Review: SPOTLIGHT ON ... BEING YOU a Festival of New Works Presented by Prism Theatre Company

Sharing the unique voices of brilliant up-and-coming artists.

By: Apr. 28, 2024
Review: SPOTLIGHT ON ... BEING YOU a Festival of New Works Presented by Prism Theatre Company
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Some bright local voices were heard at Prism Theatre Company’s SPOTLIGHT ON ... BEING YOU over this past weekend in St. Louis. The festival of new works featured 13 original compositions from both experienced artists and those honing their craft. The evening included readings of new plays, monologues, and vocal performances of new compositions.  

The best of the festival was the performance billed as a ‘Popera’ written and composed by Holly Barber and Lee Ehmke. THAT PERFECT KISS, a retelling of Cinderella and her Prince, is a short musical ditty about finding one’s genuine self. Accompanied by composer Holly Barber on guitar, Sarah Lueken, Rachel Bailey, Zach Thompson, and Matt Kauzlarich performed the light pop score with charm and pizzaz. In just a few minutes, Barber and Ehmke used familiar characters, re-told their stories, provided them arc, and created an indelible musical memory for the audience. The prince wasn't the only thing that was charming in this coming-of-age tale.  

In addition to THAT PERFECT KISS, there were two other short play readings, SORRY, NOT SORRY and PLAYGROUND that benefited from impactful narratives. Jacob Juntunen’s new work, SORRY, NOT SORRY, is an homage to mentors and educators and the lifelong gifts they bestow upon their mentees. Penned in reverse chronology, Juntunen used a symbolic metaphor to illustrate the gratitude students have for their most influential educators, while also expressing the pride those same educators derive from their student's success. It is a certainty that the audience left recalling fond memories of influential mentors and educators.  

Dustin Petrillo’s PLAYGROUND begs the question, when do we lose our spirit as adults to roll in the mud and play with reckless abandon? Petrillo’s protagonist finds adulting depressing and daunting. An unlikely anti-hero comes to his rescue to lift the protagonist from the depths and provide a glimmer of hope. Petrillo’s highly effective narrative reminds us that small joys found in improbable places can provide a renewed sense of hopefulness. 

The best of the three vocal performances was sung acapella by Bryn McLaughlin. THE RIVER is a song she composed while in a dark place to remind her that asking for help is a viable option. Her lilting voice supported the optimistic lyric possessed a sound reminiscent of Irish folk music sung in a pub. McLaughlin’s controlled delivery and angelic sound was a beautiful moment in the program and possibly a nod to Irish heritage. 

The engrossing monologue MAKING A COMMUNITY, authored by Joan Lipkin tells of a mother's strength raising children during the time of segregation. Read convincingly by the Reverend Shug Goodlow, Lipkin’s monologue credits a mother’s resolve to provide their children more than had been afforded them, while reminding the listener of the unfairness thrust upon races by segregation.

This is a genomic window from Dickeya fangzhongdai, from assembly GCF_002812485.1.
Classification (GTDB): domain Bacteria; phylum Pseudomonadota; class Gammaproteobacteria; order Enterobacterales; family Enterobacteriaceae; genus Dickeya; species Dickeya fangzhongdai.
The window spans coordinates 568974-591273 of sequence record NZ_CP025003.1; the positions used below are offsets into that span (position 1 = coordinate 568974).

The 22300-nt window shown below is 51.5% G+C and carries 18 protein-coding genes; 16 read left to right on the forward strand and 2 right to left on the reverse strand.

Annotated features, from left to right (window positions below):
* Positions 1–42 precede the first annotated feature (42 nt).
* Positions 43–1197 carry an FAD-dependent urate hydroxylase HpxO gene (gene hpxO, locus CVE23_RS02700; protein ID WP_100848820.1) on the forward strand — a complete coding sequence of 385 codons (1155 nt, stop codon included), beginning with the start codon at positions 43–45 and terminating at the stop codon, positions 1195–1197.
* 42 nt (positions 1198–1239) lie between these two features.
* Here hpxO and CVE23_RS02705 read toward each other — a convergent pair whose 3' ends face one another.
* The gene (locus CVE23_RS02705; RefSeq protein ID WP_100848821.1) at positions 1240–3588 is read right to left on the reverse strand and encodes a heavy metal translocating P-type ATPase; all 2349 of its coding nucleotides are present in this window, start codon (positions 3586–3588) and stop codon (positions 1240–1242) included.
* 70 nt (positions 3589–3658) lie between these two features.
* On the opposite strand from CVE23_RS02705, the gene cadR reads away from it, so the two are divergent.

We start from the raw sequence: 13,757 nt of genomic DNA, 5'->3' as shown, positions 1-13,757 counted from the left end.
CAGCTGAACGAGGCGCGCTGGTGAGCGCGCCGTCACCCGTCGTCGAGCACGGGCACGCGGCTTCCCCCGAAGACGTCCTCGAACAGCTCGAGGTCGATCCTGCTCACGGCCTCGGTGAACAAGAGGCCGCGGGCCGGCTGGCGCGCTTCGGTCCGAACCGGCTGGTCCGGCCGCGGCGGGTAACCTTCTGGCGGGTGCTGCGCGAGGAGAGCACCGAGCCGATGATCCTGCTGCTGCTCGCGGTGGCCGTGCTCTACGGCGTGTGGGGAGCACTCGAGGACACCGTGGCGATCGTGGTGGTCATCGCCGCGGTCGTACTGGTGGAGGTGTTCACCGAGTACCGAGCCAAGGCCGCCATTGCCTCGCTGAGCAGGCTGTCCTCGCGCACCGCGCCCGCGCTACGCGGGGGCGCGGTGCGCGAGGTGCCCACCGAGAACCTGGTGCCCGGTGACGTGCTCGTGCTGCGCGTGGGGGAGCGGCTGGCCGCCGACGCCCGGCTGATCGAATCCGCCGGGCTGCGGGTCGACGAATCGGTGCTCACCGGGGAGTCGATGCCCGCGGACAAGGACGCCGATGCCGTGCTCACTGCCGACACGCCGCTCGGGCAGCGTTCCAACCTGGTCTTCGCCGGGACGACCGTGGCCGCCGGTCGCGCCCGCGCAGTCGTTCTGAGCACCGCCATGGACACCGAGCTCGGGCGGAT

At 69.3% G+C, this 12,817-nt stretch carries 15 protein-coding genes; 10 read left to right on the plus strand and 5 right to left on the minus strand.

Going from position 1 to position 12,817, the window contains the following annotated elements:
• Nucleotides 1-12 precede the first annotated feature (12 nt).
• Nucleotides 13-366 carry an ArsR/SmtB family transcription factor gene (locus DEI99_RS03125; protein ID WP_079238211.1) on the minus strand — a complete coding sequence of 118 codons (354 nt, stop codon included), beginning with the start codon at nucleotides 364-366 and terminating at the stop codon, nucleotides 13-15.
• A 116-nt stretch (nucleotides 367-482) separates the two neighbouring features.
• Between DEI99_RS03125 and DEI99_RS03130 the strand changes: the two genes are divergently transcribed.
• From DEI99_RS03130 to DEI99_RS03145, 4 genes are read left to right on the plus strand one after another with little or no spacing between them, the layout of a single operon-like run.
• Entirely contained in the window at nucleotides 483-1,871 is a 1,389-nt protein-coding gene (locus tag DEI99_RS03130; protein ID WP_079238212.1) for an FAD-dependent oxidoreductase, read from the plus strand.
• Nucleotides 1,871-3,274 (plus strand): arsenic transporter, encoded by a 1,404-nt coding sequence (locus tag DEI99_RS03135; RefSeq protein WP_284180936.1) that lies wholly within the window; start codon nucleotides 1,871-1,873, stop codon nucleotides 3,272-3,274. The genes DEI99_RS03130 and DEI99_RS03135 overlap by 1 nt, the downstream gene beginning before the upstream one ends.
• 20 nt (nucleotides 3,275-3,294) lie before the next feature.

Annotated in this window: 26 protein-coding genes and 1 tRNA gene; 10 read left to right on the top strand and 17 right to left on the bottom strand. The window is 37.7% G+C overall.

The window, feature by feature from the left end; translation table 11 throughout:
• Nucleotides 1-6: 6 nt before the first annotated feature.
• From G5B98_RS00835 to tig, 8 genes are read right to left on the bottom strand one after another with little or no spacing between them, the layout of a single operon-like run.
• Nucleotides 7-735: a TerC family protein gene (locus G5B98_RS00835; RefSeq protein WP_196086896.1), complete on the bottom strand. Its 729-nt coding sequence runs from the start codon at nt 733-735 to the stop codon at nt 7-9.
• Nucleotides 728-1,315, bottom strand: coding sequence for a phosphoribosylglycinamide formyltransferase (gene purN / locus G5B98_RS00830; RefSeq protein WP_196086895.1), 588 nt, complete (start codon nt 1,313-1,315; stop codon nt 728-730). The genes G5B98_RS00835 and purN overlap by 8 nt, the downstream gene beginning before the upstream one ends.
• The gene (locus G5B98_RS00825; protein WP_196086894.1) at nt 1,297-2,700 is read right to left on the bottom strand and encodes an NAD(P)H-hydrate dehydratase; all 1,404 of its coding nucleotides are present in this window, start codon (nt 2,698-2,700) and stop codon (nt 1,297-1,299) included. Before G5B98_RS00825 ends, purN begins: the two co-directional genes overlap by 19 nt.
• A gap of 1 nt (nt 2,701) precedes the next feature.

The value of small festivals to an artist is that they provide a stage to test material in front of an audience. As with all programs sponsoring new works, opportunities for improvement present themself as well. The most unfortunate miss of the night occurred with Moises Barboza’s performance of his musical composition WITH BOTH OF US TOGETHER. Seated at the piano, Barboza played and sang his piece with virtuosic flair, but without the support of a microphone Barboza's pleasant tenor was lost behind the power of the instrument,

Kasey Kopp’s WAITING FOR KEVIN is a nod to the absurdist comedies where the titular character never materializes. The story lacked the true quirkiness or humor needed to really make the piece work. The narrative would benefit from more peculiar or eccentric characters employing the off the wall absurdity of an old Carol Burnett show sketch. This short play illustrated the artistic promise of the playwright but could benefit from a rewrite.  

The Evan Ghislin musical composition I WANDERED LONELY AS A CHILD was played skillfully by pianist Laura Parker and sung with powerful operatic overtones by the vocally talented Wendy Reynolds. Despite their strong individual flair, the piece lacked coherence. The piano composition and the vocal arrangement were fine standing on their own, however when performed together there was significant musical dissonance. Perhaps discordancy was intended by the composer since the piece was inspired by poetry, but the composition suffered from its loss of combined lyricality.  

The remainder of the program included monologues from Lize Lewy (I SPEND HOURS OF MY DAY STARING INTO MIRRORS), Bryn McLaughin (A LETTER TO WINDOW SHOPPERS), and Paul Horn (EDUCATED MEMORIES OF AN AUTISTIC CHILD), an additional reading of the short play COATS by Hannah Sochowski, and an interpretive dance performed by Hannah Dow to a reading of NOT MY RESPONSIBLITY that was choreographed by Jamie Efthimiou. Each short was successful in its presentation, hitting the intended mark.  

This was the final performance of Prism Theatre Company’s Festival of New Works. For more information on Prism Theatre Company visit their website at


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